Every so often, Nathan Fillion throws a reference to Firefly into current show, Castle. A few weeks ago it was him speaking Chinese and a quip after it. Now, they’ve also released two tie-in books to the show that are supposedly written by the lead character of the show. And yes, I admit it: I’ve read the books. (What, you don’t read tie-ins?) I’m currently working through the latest one, Naked Heat, and was pleasantly amused when I read this line (page 142 in the hardcover):
Heat didn’t like to bigfoot Malcolm and Reynolds, but she wanted to check out the Dragonfly herself.
So unless I’m reading into it, a ghostwritten book that’s credited to one character in a TV show (played by Nathan Fillion) made a reference to a character in a different TV show (also played by Nathan Fillion). I don’t know if that’s super meta or what, but I was amused either way.
November 30th, 2010 - Posted in books
Previously I wrote about the stereotypes in my Japanese class. But now I’d like to focus on two rather egregious mistakes that people in my class have made. Hopefully other people who are learning Japanese will gain something from this (and if you’re in my class, perhaps you’d like to stop making these mistakes. Also, how did you find this post?)
The first is the use of daisuki – 大好き. Students are taught that the word means ‘love’, and while that’s true, it’s a rather strong word and really shouldn’t be used for describing how much you like Japanese food or something like that. (Also that makes you sound like a weeaboo.) Suki (好き) is a much better word to use in most situations. It still carries the same feeling of like or love, but with somewhat less emphasis. ‘Enamored’ probably isn’t a good translation for either word listed here, but the difference between suki and daisuki is perhaps the relative difference between ‘like’ and ‘enamored’. Oh, and as a side note, aisuru (愛する) and its more common weeaboo form aishiteru, is also on the same relative level as daisuki. Unless you’re writing a love song or a J-drama, you probably shouldn’t use it.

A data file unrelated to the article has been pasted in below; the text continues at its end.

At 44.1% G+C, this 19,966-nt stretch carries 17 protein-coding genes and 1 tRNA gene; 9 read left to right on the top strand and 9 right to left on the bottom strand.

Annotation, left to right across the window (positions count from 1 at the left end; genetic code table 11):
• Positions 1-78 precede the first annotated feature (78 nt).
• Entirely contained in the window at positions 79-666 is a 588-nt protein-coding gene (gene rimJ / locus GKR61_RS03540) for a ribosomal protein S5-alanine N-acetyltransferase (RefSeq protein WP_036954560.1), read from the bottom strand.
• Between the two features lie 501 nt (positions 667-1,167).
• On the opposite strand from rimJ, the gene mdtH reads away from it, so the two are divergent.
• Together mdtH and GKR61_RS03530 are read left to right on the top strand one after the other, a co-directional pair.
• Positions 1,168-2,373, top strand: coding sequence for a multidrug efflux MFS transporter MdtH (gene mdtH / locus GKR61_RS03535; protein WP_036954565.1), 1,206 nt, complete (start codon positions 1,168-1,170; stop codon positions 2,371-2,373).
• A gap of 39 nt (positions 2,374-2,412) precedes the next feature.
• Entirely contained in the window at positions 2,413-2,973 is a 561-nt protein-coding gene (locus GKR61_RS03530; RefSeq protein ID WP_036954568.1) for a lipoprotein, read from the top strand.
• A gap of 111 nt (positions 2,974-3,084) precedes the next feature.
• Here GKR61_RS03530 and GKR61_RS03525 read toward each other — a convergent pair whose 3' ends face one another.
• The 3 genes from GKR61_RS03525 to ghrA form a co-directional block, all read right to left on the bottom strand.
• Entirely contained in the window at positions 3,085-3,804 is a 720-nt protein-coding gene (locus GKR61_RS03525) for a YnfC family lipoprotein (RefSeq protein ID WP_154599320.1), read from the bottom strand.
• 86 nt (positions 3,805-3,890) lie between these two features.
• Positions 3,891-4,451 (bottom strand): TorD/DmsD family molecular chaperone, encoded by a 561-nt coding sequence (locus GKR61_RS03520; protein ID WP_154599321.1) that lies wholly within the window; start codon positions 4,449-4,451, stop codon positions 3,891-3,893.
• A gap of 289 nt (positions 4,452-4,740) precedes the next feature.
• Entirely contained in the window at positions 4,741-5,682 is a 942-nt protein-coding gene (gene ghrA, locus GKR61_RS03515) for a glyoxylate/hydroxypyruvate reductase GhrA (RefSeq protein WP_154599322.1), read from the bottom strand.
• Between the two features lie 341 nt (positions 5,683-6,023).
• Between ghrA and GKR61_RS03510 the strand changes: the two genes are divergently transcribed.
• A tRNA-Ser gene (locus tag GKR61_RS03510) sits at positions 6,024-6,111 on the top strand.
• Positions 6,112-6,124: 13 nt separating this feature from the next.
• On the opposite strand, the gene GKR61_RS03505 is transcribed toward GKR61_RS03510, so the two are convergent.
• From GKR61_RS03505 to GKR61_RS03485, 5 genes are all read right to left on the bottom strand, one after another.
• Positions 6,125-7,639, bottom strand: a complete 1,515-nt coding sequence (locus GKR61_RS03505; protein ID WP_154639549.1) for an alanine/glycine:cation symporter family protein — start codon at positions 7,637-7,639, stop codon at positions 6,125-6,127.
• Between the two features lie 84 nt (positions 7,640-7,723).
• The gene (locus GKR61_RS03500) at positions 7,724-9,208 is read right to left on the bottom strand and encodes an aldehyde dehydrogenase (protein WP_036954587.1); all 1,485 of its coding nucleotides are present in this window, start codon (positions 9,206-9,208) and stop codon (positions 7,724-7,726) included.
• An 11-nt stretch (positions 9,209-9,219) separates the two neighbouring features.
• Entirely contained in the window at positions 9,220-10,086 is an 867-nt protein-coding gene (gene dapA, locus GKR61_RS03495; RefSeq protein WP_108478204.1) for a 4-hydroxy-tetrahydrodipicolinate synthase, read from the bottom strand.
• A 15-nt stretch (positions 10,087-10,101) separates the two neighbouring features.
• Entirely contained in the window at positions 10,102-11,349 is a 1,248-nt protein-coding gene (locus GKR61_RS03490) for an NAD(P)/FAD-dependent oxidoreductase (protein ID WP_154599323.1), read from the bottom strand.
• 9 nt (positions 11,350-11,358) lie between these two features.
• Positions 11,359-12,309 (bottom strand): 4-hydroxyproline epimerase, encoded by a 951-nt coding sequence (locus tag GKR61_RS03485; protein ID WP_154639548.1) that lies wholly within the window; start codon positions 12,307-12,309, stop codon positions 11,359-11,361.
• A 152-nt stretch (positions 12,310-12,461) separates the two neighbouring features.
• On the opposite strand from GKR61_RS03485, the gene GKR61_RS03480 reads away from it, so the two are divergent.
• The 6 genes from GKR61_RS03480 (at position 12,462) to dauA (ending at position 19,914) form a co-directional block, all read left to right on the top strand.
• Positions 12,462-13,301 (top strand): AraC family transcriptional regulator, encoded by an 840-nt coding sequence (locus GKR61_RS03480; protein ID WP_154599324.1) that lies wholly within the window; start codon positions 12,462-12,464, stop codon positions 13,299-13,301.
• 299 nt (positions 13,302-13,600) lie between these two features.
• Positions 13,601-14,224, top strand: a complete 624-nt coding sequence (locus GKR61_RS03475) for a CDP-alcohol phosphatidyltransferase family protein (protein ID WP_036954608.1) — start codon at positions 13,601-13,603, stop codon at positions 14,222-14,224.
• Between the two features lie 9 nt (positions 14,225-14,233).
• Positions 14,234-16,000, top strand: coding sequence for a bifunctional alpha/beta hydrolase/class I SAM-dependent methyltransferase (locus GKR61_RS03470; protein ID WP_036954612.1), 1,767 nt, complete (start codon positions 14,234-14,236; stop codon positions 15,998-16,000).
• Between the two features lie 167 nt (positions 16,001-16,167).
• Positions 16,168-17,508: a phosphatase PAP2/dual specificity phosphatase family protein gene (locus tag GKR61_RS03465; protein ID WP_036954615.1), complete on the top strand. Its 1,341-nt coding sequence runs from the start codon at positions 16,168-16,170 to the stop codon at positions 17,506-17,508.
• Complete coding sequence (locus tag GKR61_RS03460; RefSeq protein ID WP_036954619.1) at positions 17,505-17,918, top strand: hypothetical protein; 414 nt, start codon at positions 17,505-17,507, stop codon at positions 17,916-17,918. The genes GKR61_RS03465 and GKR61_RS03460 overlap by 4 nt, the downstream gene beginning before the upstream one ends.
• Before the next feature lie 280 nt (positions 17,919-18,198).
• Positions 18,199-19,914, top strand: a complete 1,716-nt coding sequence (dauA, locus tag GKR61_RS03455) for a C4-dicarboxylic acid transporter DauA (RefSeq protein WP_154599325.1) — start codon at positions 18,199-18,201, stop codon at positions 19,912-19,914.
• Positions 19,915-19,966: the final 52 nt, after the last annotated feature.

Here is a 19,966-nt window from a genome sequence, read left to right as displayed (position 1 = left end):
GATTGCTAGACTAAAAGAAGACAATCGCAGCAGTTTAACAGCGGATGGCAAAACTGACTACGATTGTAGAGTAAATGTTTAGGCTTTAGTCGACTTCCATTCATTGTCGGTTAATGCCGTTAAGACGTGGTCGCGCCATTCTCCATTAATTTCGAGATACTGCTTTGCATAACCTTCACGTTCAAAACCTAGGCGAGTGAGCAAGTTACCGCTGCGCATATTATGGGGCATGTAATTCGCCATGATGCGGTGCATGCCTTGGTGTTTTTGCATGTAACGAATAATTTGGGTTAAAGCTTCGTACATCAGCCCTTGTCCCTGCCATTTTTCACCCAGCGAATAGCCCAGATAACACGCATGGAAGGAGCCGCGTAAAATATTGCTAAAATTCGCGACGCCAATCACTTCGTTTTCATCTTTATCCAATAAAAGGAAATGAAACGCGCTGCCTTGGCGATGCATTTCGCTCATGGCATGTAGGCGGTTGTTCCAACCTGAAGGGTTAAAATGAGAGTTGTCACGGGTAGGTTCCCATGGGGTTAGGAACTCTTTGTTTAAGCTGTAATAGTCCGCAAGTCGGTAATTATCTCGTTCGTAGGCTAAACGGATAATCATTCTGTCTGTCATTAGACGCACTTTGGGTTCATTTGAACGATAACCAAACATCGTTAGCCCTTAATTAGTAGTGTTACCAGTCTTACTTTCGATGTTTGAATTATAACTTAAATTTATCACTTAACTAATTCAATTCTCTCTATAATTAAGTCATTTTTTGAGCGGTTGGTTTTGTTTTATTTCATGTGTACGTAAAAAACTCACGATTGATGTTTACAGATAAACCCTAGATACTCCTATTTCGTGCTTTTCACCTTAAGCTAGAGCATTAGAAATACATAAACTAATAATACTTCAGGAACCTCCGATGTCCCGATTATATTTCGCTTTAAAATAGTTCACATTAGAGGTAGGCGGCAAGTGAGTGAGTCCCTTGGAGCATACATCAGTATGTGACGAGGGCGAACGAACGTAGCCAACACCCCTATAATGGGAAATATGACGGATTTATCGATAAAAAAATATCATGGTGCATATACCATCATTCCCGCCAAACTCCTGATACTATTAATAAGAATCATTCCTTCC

Second, let’s talk about the word koibito (恋人). A decent translation of the word would be “lover”, but it carries a fairly strong connotation. As such, when you’re talking to the class about what you did with your boyfriend this weekend, koibito is definitely not the right word to use. You would never say, “My lover and I went to brunch” or something like that, unless you’re a weirdo. Or maybe you’ve watched far too much anime where they use the word, so you thought that was what was natural in conversation. It isn’t. In these circumstances you would use kare (彼) for your boyfriend or kanojo (彼女) for your girlfriend.
Oh, and just as a side note, don’t pronounce the su at the end of verbs. You come off as a huge tool.
November 11th, 2010 - Posted in japanese
I think when we look back on the state of the Internet ten years from now, we’ll remember the summer of 2010 for two reasons: the Bed Intruder and Double Rainbow songs/videos. As of this post, the videos have 38 million and 15 million views respectively, an absolutely staggering number. Now, both of the songs were put together by the Gregory Brothers, a group from Brooklyn who, as we all know, are rather good at using autotune.
But here’s the problem: riding on their previous successes, the group is now trying far too hard. In the past few weeks, they’ve put out at least three songs: one using Christine O’Donnell’s “I’m Not a Witch” ad; one using clips from the Restoring Sanity rally; and one with snippets of Jimmy McMillan from the debate for the governor of New York. There’s actually another video that they made that uses clips from a video about some bros freaking out in Brooklyn during a tornado, but it’s that bad that I won’t link to it here.
Maybe it’s just me, but the songs really aren’t funny. I don’t know if they’re just too topical, or if they’re rushing to get these songs out while the original videos are still popular or what, but it’s plainly obvious that all they’re really trying to do is get more views. And their way of doing that is essentially to just keep making videos and praying that one or more gets big. I guess to that end you’re bound to create a bunch of crap along the way, but I think it comes off as a rather desperate attempt to get noticed.
Anyway, I would hope that they stop trying to force it so hard, and maybe think about what they’re producing before uploading their videos. A little quality control would go a long way, I think.